The zebrafish exhibits a powerful combination of attributes which makes this organism particularly well-suited to the molecular genetic analysis of vertebrate neurodevelopmental mechanisms. A battery of techniques for both forward and reverse genetic analysis makes it possible to manipulate the functions of specific genes of interest. In addition, the rapid external development of the zebrafish embryo, together with its optical transparency, facilitate detailed in vivo visualization of molecular probes for analyzing cell type, cell behaviour and subcellular structures in both living and fixed specimens. To provide new insights into the function of disc1 in brain development, we set out to characterize the role of zebrafish disc1 in the development of the early embryo. Our studies reveal a critical requirement for disc1 in promoting specification of oligodendrocytes. In view of the known requirements for NRG1 in myelination and its status as a genetic risk factor for schizophrenia, we then compared oligodendrocyte specification in disc1 and nrg1 morphant zebrafish embryos. Strikingly, disc1 and nrg1 morphant embryos exhibited very similar defects of oligodendrocyte development. In addition, we found that both disc1 and nrg1 were required for specification of olig2 -positive cerebellar neurones. Several recent gene expression profiling studies have implicated the oligodendrocyte lineage in the pathogenesis of schizophrenia, supporting previous neuropathological studies, but our results provide the first direct demonstration of a function for Disc1 in oligodendrocyte development. Furthermore, our findings suggest that disc1 and nrg1 function in common or related pathways controlling development of oligodendrocytes and neurones from olig2 -expressing precursor cells. These neurodevelopmental studies in the zebrafish embryo suggest new lines of investigation that could be undertaken in Disc1 and Nrg1 mouse models, and in human schizophrenia patients.

RESULTS

Expression of disc1 in the zebrafish embryo

The zebrafish disc1 orthologue is partially annotated on zebrafish chromosome 13 as gene Q8AV88_DANRE (Ensembl Gene ID ENSDARG00000021895). This region of the zebrafish genome shows synteny with human chromosome 1; TSNAX / tsnax and EGLN1 / egln1 being immediately upstream of DISC1 / disc1 in both genomes. We used bioinformatic methods and RT–PCR to amplify a 3190 bp cDNA encoding the full coding DNA sequence of disc1 . The cDNA encoded a 998 amino acid protein, the N-terminal half of which is poorly conserved, whereas the C-terminal portion shares 35% identity and 53% similarity over 543 residues with human DISC1, and COILS analysis ( 20 ) demonstrated that this C-terminal portion also has a high probability of forming coiled-coil regions, as does the human protein.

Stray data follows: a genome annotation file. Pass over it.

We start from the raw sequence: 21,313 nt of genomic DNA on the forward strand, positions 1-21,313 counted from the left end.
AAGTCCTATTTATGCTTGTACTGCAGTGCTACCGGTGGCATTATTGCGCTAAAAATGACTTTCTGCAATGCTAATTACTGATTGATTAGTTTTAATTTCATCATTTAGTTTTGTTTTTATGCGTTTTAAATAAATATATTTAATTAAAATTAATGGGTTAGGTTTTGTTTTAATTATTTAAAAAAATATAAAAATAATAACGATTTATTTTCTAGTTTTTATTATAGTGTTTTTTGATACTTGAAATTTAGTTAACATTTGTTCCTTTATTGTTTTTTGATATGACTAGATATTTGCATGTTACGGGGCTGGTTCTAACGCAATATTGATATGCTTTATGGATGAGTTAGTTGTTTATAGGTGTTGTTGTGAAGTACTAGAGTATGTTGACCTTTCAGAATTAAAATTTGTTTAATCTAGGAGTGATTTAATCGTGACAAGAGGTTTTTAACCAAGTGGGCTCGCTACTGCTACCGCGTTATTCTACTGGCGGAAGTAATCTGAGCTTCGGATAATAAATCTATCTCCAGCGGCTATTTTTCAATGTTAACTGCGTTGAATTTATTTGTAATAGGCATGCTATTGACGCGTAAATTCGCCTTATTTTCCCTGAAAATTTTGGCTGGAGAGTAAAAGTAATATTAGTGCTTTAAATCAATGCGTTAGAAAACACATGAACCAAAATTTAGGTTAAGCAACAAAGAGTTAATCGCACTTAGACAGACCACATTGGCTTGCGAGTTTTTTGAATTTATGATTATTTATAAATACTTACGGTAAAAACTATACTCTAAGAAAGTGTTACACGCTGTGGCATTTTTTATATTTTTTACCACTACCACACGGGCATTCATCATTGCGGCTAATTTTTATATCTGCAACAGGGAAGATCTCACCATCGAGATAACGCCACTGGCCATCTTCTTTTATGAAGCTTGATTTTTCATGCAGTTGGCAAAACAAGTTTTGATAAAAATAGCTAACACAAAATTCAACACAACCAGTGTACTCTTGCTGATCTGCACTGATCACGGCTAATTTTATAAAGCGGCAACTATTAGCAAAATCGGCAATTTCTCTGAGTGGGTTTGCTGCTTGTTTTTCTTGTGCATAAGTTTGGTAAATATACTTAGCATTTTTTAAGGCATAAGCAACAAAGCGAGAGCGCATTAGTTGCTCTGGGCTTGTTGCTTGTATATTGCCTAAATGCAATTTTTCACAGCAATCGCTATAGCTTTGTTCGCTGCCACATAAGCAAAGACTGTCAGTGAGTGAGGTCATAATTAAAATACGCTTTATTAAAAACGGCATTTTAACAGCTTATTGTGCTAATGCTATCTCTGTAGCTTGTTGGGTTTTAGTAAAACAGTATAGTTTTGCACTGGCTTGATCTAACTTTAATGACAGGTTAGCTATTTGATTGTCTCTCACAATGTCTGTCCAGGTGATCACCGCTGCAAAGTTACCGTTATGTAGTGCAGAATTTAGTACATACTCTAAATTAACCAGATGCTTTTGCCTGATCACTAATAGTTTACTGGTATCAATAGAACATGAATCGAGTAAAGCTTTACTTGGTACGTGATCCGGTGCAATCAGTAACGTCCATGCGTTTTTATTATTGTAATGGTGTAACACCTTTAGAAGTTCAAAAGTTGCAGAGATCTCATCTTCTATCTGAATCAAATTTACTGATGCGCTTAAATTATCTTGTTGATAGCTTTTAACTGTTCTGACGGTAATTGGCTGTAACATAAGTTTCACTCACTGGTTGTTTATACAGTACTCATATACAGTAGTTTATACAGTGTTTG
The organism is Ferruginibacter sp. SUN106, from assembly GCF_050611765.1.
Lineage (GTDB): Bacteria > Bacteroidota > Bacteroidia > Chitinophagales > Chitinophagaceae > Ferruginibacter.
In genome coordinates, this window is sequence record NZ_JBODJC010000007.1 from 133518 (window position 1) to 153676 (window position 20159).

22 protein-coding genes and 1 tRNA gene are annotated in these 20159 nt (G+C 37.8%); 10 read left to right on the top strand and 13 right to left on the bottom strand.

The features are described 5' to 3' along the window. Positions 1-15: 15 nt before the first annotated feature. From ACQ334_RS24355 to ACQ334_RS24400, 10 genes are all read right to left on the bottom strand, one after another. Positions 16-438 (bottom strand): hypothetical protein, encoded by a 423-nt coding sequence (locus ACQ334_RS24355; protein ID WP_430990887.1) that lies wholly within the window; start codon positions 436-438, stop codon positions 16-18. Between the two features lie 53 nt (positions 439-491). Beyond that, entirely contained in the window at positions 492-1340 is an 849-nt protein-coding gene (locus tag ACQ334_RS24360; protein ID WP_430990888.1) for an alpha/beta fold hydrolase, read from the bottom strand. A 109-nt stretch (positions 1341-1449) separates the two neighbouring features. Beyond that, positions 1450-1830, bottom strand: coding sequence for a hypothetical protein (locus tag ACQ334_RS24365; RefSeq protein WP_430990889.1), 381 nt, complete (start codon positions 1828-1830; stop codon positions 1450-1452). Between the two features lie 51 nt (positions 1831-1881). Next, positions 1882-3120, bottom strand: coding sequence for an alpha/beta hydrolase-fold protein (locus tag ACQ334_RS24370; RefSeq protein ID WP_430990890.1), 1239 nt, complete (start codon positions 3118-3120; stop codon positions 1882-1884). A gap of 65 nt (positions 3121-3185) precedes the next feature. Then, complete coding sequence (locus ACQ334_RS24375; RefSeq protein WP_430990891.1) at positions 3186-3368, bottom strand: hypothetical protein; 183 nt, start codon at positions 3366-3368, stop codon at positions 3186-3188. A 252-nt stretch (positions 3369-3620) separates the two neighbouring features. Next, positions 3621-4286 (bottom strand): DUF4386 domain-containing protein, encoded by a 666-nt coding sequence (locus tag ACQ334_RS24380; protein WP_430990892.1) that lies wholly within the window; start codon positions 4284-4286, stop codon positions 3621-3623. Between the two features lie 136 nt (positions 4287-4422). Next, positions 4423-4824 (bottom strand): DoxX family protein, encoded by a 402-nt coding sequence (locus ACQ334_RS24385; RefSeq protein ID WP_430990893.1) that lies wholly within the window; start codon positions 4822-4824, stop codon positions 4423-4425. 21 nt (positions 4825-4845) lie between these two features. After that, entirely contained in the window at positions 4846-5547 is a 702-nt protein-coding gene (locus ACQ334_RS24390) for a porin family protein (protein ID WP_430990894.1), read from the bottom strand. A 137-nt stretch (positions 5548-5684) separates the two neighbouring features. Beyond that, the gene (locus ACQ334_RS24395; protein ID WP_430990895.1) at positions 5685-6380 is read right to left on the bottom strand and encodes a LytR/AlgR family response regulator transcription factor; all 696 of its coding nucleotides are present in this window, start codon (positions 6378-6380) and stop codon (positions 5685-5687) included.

Whole-mount in situ hybridization of a disc1 antisense riboprobe to 26 h post-fertilization (hpf) embryos revealed disc1 expression in scattered cells located superficially in dorsal regions of the embryo (Fig.  1 A). Transverse sectioning through the trunk revealed expression in likely delaminating neural crest (Fig.  1 B). Expression was also prominent in streams of cells surrounding the optic tectum, optic vesicles and at the midbrain-hindbrain boundary, as well as in ventral parts of the otic vesicles (Fig.  1 A–C). By 48–52 hpf, disc1 expression was detectable weakly throughout the brain, consistent with its known roles in neuronal morphogenesis and differentiation (Fig.  1 D and E). In addition, d isc1 expression was particularly prominent in the cranial neural crest-derived cartilages of the lower jaw and also in the pectoral fin buds and sensory patches of the inner ear (Fig.  1 D–F). Strongest expression of disc1 was observed in the Meckel's and ceratohyal cartilages of the lower jaw, which are derivatives of the anterior cranial neural crest. No labelling was observed in embryos hybridized with a control sense probe (data not shown).

Figure 1.

Analysis of disc1 expression in the developing zebrafish embryo. Whole-mount in situ hybridization of disc1 ( AH ) and olig2 ( I ) riboprobes to zebrafish embryos at 26 hpf (A–C) and 50 hpf (D–I). Lateral views of whole embryos at 26 (A) and 50 hpf (E). (A) Strong expression of disc1 is visible in cells surrounding the optic vesicles (arrowhead) and in two ventral patches within each otic vesicle (arrow). (B) Transverse section through the trunk at the level of the red line shown in (A) reveals disc1 expression in delaminating neural crest (arrow). (C) Dorsal view of the head shows disc1 expression between the optic vesicles and tectum and across the midbrain-hindbrain boundary. (D) Lateral view of the head at 50 hpf showing strong disc1 expression in lower jaw cartilages (arrow) and a uniform, lower level of expression in the brain. (E) Lateral view of 50 hpf embryo showing that abundant expression of disc1 is restricted to the brain, craniofacial structures and pectoral fin. (F) Ventral view showing strong disc1 expression in anterior neural crest-derived Meckel's and ceratohyal cartilages at 50 hpf. (G) Dorsal view of hindbrain showing strong disc1 expression in midline cells (arrowhead). (H and I) Transverse sections through the hindbrain at the level of r5 at 50 hpf, showing strong co-localization of disc1 (H) and olig2 (I) transcripts in a restricted sub-population of midline cells. Note that ventro-laterally located olig2 -expressing cells that have migrated away from the midline do not express detectable levels of disc1 .